How to Talk So Kids Will Listen & Listen So Kids Will Talk

In this oldie-but-goodie (first published in 1980), Adele Faber & Elaine Mazlish attempt to translate their successful “communication skills” seminars into a how-to guide for parents of toddlers and teenagers alike. In some ways the book is just one more in the pile offering now-accepted wisdom like employing empathy and offering choices, but a few features stand out: (1) some of the more dated parts are a total trip, in a fun way (like advice on how to get your kids to put the covers back on their records and treatment of corporal punishment as a popular alternative in need of thorough debunking); (2) the organizational structure that Faber & Mazlish employ makes their core suggestions easy to remember and utilize; and (3) the authors’ willingness to expose their own imperfections makes their advice go over easy (e.g., “I could be very accepting about most of the feelings the children had, but let one of them tell me something that made me angry or anxious and I’d instantly revert to my old way” and “Sounding patient when I’m feeling angry can only work against me. Not only do I fail to communicate honestly; but because I’ve been ‘too nice,’ I wind up letting it out on my child later on.”).

The following descriptions pretty much sum up the “How to Talk” philosophy:

  • When frustrated with your kid, replace blaming and accusing, name-calling, threats, commands, lecturing and moralizing, warnings, martyrdom statements, comparisons, sarcasm, and negative prophecy with “describe the problem” (“I see you’ve got bare feet and we’re leaving the house”), give information (“When there’s snow on the ground, bare feet tend to get frostbite”), say it with a word (“Shoes!”), describe what you feel (“I’m scared that you’ll get sick”), and write a note (self-explanatory).
  • When you encounter resistance ask yourself: “Does my request make sense in terms of my child’s age and ability? . . . Does he feel my request is unreasonable? . . . Can I give her a choice about when to do something, rather than insisting upon ‘right now’? . . . Can I offer a choice about how something is done? . . . Are there any physical changes that could be made in the house that would invite cooperation? . . . [A]re most of my moments with my child spent asking her to ‘do things?’ Or am I taking out some time to be alone with her – just to ‘be together’?” (Also consider giving your child a physical outlet like exercise, biting a stuffed animal, or drawing his emotions.)
  • Instead of using punishment (which “could lead to feelings of hatred, revenge, defiance, guilt, unworthiness, and self-pity”), point out a way to be helpful, express strong disapproval (without attacking character), state your expectations, show the child how to make amends, give a choice, take action, allow the child to experience the consequences of his misbehavior, and problem-solve (together). After all, “[w]e hope that later on in life, as an adult, when he does something he regrets, he’ll think to himself, ‘What can I do to . . . set things right again?’”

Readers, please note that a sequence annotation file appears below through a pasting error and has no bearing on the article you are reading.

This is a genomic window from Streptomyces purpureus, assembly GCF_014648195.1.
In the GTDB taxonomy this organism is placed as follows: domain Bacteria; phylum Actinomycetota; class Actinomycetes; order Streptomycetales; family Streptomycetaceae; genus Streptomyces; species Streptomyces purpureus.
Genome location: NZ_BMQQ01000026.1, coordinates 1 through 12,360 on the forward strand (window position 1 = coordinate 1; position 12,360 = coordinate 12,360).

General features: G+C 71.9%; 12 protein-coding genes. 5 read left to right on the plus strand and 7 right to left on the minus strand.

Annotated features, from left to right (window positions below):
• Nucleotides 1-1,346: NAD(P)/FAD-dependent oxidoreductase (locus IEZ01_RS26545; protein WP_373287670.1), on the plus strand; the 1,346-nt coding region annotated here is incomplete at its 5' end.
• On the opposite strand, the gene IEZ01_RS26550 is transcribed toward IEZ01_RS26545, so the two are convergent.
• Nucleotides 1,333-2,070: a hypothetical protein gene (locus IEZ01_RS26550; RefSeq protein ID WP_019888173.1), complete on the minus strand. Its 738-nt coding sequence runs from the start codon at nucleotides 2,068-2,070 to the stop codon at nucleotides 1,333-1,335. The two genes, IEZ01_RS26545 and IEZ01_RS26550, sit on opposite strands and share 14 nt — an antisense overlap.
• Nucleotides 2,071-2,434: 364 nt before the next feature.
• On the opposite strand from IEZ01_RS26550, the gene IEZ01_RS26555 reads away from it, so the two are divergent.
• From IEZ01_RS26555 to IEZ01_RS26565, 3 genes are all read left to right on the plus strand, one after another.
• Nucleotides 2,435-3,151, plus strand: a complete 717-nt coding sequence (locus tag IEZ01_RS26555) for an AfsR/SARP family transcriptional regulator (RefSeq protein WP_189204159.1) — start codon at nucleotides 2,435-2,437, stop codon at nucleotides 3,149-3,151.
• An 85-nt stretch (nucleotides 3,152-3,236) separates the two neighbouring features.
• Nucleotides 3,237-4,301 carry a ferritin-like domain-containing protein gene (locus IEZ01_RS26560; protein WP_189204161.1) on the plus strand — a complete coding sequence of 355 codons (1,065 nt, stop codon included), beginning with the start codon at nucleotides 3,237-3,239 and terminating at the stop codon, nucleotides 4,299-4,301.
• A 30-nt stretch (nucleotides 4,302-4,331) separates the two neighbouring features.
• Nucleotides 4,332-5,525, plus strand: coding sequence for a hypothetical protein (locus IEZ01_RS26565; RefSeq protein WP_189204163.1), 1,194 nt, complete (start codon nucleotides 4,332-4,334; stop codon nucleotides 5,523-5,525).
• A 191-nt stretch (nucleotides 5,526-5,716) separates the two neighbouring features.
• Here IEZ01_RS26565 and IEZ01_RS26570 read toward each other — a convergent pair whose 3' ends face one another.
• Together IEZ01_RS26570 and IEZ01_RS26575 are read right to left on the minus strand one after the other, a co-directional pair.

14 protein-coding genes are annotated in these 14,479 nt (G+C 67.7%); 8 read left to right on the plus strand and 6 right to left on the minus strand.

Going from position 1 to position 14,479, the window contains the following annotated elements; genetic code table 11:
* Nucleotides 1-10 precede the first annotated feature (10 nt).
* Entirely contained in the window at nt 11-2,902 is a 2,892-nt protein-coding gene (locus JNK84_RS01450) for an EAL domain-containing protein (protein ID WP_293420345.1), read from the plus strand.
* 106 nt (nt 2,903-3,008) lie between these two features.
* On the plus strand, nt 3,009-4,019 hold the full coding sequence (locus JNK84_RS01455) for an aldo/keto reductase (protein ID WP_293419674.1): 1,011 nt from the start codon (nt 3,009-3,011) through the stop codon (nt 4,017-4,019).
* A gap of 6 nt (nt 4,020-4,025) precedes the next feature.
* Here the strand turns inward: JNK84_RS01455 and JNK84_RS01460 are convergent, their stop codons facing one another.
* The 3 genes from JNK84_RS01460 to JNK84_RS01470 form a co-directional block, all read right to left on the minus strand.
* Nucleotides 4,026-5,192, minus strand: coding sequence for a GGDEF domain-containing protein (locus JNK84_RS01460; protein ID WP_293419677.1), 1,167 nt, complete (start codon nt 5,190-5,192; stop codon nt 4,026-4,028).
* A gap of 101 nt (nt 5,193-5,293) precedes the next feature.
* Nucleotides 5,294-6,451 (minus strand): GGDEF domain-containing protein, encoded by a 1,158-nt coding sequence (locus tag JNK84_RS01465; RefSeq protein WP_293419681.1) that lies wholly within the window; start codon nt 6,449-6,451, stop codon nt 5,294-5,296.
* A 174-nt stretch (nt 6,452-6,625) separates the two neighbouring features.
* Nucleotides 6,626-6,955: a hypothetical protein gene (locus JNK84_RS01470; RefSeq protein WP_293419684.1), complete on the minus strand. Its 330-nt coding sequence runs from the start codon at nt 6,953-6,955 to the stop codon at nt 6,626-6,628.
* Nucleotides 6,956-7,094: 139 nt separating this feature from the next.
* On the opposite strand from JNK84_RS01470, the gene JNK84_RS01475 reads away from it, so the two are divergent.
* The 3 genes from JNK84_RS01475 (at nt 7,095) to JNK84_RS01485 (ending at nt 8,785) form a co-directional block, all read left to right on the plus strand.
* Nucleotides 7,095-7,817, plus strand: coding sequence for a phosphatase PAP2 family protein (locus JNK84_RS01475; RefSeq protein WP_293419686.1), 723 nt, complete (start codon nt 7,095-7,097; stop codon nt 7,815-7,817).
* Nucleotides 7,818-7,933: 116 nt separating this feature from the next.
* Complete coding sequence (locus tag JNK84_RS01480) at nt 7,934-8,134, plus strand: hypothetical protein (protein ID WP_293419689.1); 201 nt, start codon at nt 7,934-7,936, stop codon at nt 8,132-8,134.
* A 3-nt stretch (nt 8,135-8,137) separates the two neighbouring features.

• In order to encourage autonomy, let children make choices, show respect for a child’s struggle, don’t ask too many questions, don’t rush to answer questions, encourage children to use sources outside the home, and don’t take away hope. Also try to let her own her own body, stay out of the minutiae of a child’s life, don’t talk about a child in front of him, let a child answer for himself, show respect for your child’s eventual readiness, watch out for too many “no’s,” and preface your suggestions with “How would you feel about . . .” or “Would you consider . . . .”
  • Instead of a knee-jerk “no,” try giving information, accepting feelings, describing the problem, substituting a conditional “yes,” and giving yourself time to think.
  • When it comes to praise, instead of evaluating a child, describe what you see, sum up the child’s behavior with a word, and/or describe what you feel (though be wary of saying “I feel so proud of you” or “I knew you could do it,” because “somehow the emphasis [shifts] from your [child’s] accomplishment to her [parent’s] pride”; instead try “you must be so proud of yourself”).
  • In order to free children from playing roles, “1. Look for opportunities to show the child a new picture of himself or herself. 2. Put children in situations where they can see themselves differently. 3. Let children overhear you say something positive about them. 4. Model the behavior you’d like to see. 5. Be a storehouse for your child’s special moments. 6. When your child acts according to the old label, state your feelings and/or your expectations.”

Though not every piece of advice resonated with me (e.g., as a fan of the timeout as a last resort, I wasn’t totally on board with this perspective: “What Bill needs is not time out but private time with a caring adult who will help him deal with his feelings and figure out better ways to handle them”), I found myself nodding in agreement pretty much the entire time. Afterwards, I began using the “describe what you see” and “offer silent support” strategies frequently. I wouldn’t put “How to Talk” up there with “Happiest Toddler on the Block” in terms of sheer richness of helpful tricks and tips for dealing with kids on a daily basis, but it definitely makes the top ten list, somewhere near “Raising an Emotionally Intelligent Child” and “Love & Logic.”

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